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Evolution and Development  of a Science Fair Project with Two High School Students
 
Dear Super School,
We are planning to do a science project and we are interested in sugar metabolism in the body. Can you give us ideas on what we can do?
B. R. and C. S.
Dec. 4, 2013
 
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Dear BR and CS,

Thanks for writing about sugar metabolism in the body.
 
In science, we get good answers to important questions and we work with "living models" (oragnisms) of what we expect might help us get good answers.
 
So, I would like to suggest Baker's Yeast  as a model organism to use for this study. I would also like to suggest that you add to the study the idea sugar and carbohydrate metabolism and work on a change in title.
 
So, here's my assignment to you as we move along and develop this together:
 
1. look up and find out about yeasts and what they do.
2. find out where would you purchase Baker's Yeast.
3. determine what sugars and carbohydrates you want to test.

Send me back your findings tomorrow and we proceed to the next step. 
 
Finally, you will be the BR-CS 2013 Sciencesuperschool team - that will be your official designation.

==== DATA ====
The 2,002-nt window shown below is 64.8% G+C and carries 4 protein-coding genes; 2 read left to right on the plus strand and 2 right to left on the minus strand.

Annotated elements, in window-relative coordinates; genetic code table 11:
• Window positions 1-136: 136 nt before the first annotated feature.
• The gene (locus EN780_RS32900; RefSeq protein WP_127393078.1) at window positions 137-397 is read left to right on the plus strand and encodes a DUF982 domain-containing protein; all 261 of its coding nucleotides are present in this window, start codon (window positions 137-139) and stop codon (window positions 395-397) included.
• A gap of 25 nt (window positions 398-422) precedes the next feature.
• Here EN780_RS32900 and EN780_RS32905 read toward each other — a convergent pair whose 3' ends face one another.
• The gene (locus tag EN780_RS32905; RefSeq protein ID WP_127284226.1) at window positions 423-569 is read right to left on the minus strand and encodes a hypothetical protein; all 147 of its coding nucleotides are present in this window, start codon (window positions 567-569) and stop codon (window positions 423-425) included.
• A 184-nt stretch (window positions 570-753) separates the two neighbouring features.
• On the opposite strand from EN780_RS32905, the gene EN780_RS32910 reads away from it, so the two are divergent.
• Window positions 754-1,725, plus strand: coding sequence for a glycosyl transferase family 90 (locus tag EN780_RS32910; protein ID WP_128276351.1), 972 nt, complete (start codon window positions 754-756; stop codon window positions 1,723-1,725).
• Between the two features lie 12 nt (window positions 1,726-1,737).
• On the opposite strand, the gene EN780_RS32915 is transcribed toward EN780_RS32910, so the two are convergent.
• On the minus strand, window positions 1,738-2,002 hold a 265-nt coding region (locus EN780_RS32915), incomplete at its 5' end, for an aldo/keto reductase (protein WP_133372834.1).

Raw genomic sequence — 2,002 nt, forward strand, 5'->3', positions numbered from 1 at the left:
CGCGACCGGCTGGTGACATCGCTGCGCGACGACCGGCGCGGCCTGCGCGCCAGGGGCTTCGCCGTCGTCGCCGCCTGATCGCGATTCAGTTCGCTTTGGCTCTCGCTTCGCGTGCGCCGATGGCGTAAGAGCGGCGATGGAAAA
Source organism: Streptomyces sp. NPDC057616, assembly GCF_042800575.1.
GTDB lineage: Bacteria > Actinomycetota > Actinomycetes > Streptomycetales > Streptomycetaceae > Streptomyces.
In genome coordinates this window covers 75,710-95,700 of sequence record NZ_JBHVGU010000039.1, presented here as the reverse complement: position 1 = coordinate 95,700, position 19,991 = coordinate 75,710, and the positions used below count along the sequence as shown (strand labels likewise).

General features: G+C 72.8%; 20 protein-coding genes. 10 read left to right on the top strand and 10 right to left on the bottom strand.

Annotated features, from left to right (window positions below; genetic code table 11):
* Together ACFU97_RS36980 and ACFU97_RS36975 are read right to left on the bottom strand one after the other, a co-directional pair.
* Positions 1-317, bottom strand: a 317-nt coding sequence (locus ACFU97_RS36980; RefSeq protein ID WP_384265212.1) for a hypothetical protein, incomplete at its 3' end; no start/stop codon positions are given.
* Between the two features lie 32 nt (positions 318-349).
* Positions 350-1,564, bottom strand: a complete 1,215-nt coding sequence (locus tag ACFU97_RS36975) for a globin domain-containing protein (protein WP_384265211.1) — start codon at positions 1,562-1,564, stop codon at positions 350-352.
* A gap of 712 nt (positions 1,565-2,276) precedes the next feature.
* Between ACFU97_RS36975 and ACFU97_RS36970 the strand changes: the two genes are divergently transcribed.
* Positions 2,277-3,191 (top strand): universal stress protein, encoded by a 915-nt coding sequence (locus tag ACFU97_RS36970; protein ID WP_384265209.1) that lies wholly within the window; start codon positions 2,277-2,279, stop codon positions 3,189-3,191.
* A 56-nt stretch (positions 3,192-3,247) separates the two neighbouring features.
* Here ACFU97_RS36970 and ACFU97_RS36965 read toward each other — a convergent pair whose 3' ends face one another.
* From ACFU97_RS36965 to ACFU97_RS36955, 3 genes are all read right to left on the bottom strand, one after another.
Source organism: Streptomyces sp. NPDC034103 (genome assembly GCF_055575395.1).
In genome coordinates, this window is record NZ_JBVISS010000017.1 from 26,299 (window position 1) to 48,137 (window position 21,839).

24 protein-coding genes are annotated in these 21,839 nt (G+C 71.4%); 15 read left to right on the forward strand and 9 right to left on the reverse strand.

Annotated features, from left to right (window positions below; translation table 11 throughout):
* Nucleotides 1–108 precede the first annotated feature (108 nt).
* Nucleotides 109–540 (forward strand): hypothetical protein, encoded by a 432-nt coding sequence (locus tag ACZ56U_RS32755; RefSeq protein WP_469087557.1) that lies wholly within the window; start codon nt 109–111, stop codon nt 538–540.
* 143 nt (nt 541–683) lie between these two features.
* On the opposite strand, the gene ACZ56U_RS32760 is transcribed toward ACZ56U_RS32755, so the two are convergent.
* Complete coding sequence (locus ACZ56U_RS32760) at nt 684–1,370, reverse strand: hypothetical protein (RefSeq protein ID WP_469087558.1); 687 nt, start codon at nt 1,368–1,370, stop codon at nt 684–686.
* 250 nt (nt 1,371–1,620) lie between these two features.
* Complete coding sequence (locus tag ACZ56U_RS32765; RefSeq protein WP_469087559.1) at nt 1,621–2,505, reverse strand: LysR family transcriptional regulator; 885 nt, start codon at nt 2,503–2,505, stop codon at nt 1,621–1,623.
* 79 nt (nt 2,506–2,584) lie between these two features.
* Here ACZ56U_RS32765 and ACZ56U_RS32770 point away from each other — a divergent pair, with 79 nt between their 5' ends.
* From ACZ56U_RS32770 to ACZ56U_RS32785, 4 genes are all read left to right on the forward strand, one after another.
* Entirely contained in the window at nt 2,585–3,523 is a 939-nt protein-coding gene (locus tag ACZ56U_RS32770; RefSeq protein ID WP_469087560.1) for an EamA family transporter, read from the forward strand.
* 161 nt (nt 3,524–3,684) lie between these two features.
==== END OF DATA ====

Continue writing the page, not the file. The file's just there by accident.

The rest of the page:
Thanks for stopping by and keep in touch!

Sincerely,
 
Don Reinhardt
 
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Reply to www.sciencesupersool, Dec 26 from 2013 BR-CS 3 Sciencesuperschool team
 
yeast: The primary function of yeast is to supply carbon dioxide gas which inflates the dough during proof and the early stages of baking (oven spring). 

The dough is aerated by the action of the yeast. The little cells we mentioned ferment the dough, and produce tiny bubbles of gas inside it. As a result, the dough gets fatter and bigger, and rises, of course. Thus when the dough is baked, you have a 'bold' loaf, light and airy; when you cut it you can see all the tiny holes formed by the gas, so that it looks like a sponge.
List of sugars we will be using: White sugar, Brown sugar, Agave Nectar, Honey
Our source for buying baker’s yeast will be Kroger.
 
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Reply  2013 BR-CS 3 Sciencesuperschool team from www.sciencesuperschool.com 
 
The Baker's yeast is known as Saccharomyces and there different strains for baking and brewing. The yeast are unicellular, eukaryotic cells which use sugars mainly as a source of energy.
 
Most food stores carry Baker's yeasts.
 
You have listed some  good sugar type sources and I would like you to think about the followng and respond back:
 
1. What artificial sweeteners do you think you could test?
 
2. What is a control in an experiment and what is the control for the sugar experiment?
 
3. We cannot use dough as a measure of gas production so if we are using sugars how do we set this up to measure and compare yeast activity?
 
4. Start thinking and suggesting some titles for your experiment.
 
Please submit your reply as early as possible as we develop this project.
 
Sincerely,